NORTH TEXAS (CBSDFW.COM) – If you’re planning on buying a gift for a child or adult one Texas doctor suggests you avoid items with high-powered magnets.
Doctor Mark Gilger at Baylor College of Medicine explained that while it’s easy to understand how small children could swallow magnets, the products can also be a danger to teenagers.
“What we’re finding is [that] much, much older children are using these magnets for jewelry,” he said. “They’re mimicking piercings of the tongue and piercings of the lip and you can only guess how easy it is to swallow once you do that sort of thing.”
The most popular high-powered magnets are usually sold in sets and are often round in shape… think paperweight or office desk toy.
Doctor Gilger actually did a study that revealed 480 documented cases of kids swallowing the magnets, over the past decade. He says for many the end result was major surgery. “Within 24, 48 hours they start to show signs of bowel obstruction and abdominal pain and perhaps vomiting. And then if left longer they’ll have fever and eventually the bowel contents will start to leak through a perforation and then we’ve got a situation called sepsis — which is a serious infection.”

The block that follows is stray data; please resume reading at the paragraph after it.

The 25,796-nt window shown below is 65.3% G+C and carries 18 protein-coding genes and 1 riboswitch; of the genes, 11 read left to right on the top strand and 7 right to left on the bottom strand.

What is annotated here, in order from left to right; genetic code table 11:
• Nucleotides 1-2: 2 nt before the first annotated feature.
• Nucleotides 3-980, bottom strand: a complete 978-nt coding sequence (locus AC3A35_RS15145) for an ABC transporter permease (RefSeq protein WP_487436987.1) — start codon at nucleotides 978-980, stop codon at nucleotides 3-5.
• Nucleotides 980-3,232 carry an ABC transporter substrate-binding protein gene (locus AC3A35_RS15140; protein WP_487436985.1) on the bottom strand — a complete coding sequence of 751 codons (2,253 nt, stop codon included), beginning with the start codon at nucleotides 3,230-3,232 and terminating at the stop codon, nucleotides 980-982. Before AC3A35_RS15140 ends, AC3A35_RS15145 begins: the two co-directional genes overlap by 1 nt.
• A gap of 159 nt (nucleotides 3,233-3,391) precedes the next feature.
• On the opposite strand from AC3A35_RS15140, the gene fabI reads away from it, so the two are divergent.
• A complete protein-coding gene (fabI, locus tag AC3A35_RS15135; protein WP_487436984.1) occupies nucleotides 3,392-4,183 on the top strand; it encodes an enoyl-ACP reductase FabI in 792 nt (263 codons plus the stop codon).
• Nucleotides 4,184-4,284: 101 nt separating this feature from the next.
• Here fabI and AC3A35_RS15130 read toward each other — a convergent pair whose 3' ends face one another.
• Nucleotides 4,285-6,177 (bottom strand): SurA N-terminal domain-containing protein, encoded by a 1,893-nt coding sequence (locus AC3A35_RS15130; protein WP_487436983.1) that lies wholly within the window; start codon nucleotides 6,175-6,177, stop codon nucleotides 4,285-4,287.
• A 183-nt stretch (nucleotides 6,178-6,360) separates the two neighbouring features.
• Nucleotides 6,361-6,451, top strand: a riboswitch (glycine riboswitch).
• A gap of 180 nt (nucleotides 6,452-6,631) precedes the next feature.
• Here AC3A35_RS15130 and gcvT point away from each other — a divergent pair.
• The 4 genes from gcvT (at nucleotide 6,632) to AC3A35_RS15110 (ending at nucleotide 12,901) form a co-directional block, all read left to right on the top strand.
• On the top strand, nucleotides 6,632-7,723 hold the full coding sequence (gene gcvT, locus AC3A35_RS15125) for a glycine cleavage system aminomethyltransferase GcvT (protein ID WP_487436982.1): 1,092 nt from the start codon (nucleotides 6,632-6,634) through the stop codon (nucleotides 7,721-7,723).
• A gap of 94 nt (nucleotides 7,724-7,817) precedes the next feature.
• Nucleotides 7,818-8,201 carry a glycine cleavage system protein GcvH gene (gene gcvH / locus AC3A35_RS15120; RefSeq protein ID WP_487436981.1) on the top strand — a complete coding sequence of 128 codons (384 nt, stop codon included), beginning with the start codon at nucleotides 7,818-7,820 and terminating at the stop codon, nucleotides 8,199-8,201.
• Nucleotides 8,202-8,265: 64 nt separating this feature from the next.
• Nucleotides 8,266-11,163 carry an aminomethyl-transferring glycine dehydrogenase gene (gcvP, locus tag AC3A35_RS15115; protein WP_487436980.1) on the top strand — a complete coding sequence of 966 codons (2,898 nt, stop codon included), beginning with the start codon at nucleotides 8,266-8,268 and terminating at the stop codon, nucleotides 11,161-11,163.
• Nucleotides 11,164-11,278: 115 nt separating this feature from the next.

Gilger said 16-percent of the patients had to have part of their bowel removed, because of injury to the intestine.
Obviously swallowing a metal object is dangerous, but in these cases the swallowed magnets attempt to with each other inside the body. The connected magnets then have difficulty traveling through the body and can tear holes in the stomach or intestines.
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